We had a nice talk with Scott,the owner. He has worked there over 20 years before buying the joint 5 years ago. He spent a great deal of time and effort sampling different crusts, and sauces before he settled on just the right combo. And in our opinion the effort was worth it.
As for my calzone it was definitely the highlight of the lunch. They make them from a 10 inch dough round that they proof and then bake in an impinging oven with a conveyor. It is offered for $7.99 with up to 3 toppings. The result is delicious. They brush the whole thing with garlic butter and the result is at least as good as Three Wise Men; and cheaper.
As for the rest of the menu it is pretty much what you expect at most pub and grubs. I am including a link to their site.
I also got a cheeseburger. After all that was the reason for my search.
There isn’t a whole lot to say about it. A one-third pound patty cooked to well done,topped with a single slice of American and placed on a rather generic bun. Not bad but overpriced at $5.50. I think a better deal would be a BBQ or a Sloppy Joe sandwich,they are both under $4.
So I think this place might be a place to go for a pizza or definitely a calzone. Even if you don’t bowl they have pin ball and Golden Tee Golf. They also deliver,and as Pat already said,they have beer. It is about a 13 mile trip for me and I really think it would be a place to go back to.
This place is primarily a take out meat and two joint. It does offer 2 booths on opposing ends that will accommodate 8 bodies; if they know each other well. Their small meals are a reasonable $10.
I decided on a small tip dinner with greens and mac and cheese.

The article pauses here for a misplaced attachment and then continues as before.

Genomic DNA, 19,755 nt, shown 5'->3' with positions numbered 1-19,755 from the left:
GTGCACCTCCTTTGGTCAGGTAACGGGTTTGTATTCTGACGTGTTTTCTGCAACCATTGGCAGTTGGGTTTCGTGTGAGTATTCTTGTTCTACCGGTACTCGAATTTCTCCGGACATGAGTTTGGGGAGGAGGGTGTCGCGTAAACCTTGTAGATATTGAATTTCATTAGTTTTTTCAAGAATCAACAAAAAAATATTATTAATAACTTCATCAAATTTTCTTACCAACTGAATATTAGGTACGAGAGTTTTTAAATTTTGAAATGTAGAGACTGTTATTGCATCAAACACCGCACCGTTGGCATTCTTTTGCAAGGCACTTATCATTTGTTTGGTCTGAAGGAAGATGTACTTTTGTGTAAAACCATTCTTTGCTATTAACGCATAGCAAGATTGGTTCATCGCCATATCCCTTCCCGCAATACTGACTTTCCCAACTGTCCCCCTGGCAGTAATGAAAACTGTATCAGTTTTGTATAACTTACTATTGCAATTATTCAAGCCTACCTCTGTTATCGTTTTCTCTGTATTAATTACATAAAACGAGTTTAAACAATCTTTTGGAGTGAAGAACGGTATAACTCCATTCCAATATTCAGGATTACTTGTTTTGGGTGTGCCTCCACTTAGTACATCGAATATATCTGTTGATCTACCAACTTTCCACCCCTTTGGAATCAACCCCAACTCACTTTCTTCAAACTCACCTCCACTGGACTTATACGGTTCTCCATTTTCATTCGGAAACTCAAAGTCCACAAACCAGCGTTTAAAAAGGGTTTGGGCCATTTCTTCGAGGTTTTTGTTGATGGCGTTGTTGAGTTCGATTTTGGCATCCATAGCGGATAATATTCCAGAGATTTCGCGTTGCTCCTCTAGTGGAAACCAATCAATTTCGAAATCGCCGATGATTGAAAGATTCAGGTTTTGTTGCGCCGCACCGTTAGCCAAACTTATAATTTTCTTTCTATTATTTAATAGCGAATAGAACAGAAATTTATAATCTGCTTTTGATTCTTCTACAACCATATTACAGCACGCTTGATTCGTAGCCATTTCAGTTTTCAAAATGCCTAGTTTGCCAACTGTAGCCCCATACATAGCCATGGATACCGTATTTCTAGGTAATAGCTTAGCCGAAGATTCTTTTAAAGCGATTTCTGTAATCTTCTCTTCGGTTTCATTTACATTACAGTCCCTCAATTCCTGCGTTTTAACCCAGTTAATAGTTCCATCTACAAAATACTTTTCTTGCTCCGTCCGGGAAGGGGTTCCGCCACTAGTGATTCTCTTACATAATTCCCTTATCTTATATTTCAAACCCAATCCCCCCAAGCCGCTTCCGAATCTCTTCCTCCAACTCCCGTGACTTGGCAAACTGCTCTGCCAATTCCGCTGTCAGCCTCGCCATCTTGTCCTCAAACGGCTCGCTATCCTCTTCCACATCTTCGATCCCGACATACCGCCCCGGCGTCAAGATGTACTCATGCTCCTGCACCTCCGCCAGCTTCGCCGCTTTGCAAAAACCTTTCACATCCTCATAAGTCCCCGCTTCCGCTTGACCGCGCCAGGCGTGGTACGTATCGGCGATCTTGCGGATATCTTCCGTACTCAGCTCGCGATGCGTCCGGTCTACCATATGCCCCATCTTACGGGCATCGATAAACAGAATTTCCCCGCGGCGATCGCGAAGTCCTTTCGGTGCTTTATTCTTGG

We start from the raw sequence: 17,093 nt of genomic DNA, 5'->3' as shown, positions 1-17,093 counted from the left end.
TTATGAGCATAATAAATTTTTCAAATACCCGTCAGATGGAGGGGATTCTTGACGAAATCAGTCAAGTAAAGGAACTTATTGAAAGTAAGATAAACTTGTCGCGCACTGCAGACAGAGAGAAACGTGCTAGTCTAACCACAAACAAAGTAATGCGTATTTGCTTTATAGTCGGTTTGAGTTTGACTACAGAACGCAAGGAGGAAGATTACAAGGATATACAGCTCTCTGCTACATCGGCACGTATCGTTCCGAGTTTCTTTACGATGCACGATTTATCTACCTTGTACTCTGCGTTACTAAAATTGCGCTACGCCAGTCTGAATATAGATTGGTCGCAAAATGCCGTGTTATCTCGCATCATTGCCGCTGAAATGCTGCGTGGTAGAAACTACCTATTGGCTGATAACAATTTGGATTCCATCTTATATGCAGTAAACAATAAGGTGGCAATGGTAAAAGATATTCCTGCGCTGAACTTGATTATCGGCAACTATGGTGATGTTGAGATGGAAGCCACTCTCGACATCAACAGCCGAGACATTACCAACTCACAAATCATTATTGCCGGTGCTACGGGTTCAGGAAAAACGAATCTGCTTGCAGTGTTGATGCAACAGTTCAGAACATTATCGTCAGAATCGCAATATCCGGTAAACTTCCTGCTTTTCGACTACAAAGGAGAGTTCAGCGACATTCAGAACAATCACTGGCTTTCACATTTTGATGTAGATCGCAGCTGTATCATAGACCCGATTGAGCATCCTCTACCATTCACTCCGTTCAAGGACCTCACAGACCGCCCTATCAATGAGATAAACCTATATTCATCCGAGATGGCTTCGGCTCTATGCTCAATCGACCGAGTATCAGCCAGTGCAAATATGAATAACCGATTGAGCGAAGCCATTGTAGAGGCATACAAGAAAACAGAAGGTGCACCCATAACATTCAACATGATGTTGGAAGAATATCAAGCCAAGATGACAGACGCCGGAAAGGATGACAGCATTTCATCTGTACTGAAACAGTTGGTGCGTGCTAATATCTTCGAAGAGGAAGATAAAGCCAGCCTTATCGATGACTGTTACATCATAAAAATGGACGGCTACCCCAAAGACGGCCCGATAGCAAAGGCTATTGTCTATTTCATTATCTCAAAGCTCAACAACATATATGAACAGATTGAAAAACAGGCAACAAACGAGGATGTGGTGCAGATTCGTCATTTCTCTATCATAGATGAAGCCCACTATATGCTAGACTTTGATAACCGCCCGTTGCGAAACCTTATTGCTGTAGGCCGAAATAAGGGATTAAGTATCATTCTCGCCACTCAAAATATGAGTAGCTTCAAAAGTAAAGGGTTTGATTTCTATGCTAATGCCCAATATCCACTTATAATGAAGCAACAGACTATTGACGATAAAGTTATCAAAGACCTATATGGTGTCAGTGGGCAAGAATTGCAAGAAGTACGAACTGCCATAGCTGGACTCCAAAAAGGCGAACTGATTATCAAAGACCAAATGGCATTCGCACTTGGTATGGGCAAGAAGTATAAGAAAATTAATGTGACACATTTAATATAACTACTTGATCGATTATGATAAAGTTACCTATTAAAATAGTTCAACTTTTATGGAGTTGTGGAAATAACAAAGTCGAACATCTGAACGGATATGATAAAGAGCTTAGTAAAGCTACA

Well the tips they serve are some of the skinniest I have had in a while. The meat was still tasty,just not a whole lot of it. Their sauce seemed to be a mixture of a prepared BBQ sauce doctored up with some hot sauce. Nice flavor just pretty commonplace. The greens were pretty good,hardly if any meat but they still held that hearty greens taste. The mac and cheese was pretty boring though. Cooked macaroni and a weak cheese sauce. The corn bread tasted like Jiffy. Which is fine with me,I like all types of corn bread; Jiffy included.
So I would give this place a 3+ out of 5. Good greens and decent cornbread and a fried pork chop that Persnickety Pat liked. I am sure their other food is at least as tasty,it just isn’t a destination for me. However I think if it was in my neighborhood I would try other things if for no other reason than curiosity. And to support local independents.
Black Diamond is a small place with big BBQ. It doesn’t seat many people inside but it has a beautiful out-door area. We opted to stay inside to avoid the sun. They offer $6.99 lunch specials,which consist of a sandwich, side and drink. We opted for something more substantial with meat on a bun dinners. Pat got his usual pulled pork sandwich with sauce on the side.
Normally I get a taste of whatever Pat is having,but this time I had enough on my plate just to finish. The portions we received were huge. I would guess 8 ounces each. I got the beef on a bun with beans and home made coleslaw. As I said the portion was huge, and since I opted for sweet sauce directly on the sandwich I had to use a fork to eat it.
The size of the sides were more than adequate to complement the meat. Oh the meat. It was moist and tender and it melted in your mouth. Next time I will opt for SOS
. The beans were so so but the slaw was a nice tart and creamy counterpoint to the sweet sauce.
So all in all I can’t think of any reason not to like this joint’s food. They also have pie and cobbler on weekends. They are in a great location too. Right off Binford Blvd. Easy access. And the prices are more than reasonable. We ordered 2 dinners and they were about $ 11 each. Like I said a good place to visit.
Yep here we are. Speedway in May. There is just something special about the month of May in Speedway. Granted it is not the month-long spectacle it once was, but it is still a fun time. I would guess Barbecue and Bourbon has only been open for a couple of years, but as you can see from their sign they know how to make you feel welcome.